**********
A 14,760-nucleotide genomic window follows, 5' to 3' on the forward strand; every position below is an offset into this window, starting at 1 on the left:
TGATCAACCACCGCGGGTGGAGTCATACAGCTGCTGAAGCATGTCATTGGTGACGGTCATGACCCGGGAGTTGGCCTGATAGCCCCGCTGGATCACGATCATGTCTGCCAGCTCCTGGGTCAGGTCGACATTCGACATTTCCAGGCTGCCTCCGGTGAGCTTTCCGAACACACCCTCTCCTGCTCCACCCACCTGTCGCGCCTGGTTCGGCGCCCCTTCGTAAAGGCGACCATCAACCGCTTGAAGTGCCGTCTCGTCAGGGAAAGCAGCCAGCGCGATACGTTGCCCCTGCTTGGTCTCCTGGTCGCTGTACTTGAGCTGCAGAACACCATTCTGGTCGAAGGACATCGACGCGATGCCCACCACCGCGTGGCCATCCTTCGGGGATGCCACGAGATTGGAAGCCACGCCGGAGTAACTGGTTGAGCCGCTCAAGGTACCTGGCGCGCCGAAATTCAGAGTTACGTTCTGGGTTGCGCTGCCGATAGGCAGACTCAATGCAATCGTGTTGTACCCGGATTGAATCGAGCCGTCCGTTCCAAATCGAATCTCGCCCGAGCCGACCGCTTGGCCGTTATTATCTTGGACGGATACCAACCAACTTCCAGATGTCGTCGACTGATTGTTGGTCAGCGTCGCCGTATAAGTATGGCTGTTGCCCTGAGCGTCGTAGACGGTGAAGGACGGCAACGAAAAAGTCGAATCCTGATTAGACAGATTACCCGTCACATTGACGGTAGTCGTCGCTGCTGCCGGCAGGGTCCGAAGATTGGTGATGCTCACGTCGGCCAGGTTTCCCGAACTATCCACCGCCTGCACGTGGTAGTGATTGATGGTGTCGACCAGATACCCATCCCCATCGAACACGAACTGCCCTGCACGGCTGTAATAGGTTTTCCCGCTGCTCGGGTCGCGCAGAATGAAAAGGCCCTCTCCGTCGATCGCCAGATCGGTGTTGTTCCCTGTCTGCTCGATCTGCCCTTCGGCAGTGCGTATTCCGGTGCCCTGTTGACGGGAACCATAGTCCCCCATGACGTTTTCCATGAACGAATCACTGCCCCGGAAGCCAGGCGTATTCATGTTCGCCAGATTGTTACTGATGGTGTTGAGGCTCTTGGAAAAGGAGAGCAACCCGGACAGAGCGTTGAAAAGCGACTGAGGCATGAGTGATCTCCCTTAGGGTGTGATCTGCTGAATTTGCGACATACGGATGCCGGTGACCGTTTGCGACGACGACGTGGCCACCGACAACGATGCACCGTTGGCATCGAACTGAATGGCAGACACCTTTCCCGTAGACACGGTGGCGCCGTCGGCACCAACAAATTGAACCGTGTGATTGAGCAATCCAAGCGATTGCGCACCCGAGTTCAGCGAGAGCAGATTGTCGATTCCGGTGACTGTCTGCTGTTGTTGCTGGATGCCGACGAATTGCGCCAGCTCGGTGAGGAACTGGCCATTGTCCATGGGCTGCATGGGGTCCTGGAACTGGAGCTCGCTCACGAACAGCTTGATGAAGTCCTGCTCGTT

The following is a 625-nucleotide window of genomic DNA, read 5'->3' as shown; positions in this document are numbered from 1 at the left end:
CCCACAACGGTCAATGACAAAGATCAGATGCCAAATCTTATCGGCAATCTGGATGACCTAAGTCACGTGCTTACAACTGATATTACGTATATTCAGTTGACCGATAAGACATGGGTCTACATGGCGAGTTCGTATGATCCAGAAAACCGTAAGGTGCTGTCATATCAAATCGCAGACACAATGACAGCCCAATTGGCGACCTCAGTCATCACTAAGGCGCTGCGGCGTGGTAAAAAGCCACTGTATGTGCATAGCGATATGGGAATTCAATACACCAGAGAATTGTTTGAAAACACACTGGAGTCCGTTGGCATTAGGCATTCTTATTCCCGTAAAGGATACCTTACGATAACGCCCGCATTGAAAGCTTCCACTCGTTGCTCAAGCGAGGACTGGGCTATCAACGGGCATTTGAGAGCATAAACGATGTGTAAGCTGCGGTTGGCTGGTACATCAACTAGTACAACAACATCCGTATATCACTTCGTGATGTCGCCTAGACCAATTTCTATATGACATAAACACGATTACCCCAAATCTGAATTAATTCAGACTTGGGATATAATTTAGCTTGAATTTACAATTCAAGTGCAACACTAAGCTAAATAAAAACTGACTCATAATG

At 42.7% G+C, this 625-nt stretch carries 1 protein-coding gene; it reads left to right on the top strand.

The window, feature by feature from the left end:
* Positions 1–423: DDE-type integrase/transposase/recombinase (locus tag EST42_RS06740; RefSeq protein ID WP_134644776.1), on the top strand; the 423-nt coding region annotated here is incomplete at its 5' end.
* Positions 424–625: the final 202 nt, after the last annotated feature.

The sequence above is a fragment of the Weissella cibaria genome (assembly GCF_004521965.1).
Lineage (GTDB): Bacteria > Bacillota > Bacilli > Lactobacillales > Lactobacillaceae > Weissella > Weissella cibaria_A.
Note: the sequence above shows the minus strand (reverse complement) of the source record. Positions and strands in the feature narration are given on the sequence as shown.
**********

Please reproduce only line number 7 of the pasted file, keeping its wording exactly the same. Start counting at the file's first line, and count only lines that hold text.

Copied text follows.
* Positions 1–423: DDE-type integrase/transposase/recombinase (locus tag EST42_RS06740; RefSeq protein ID WP_134644776.1), on the top strand; the 423-nt coding region annotated here is incomplete at its 5' end.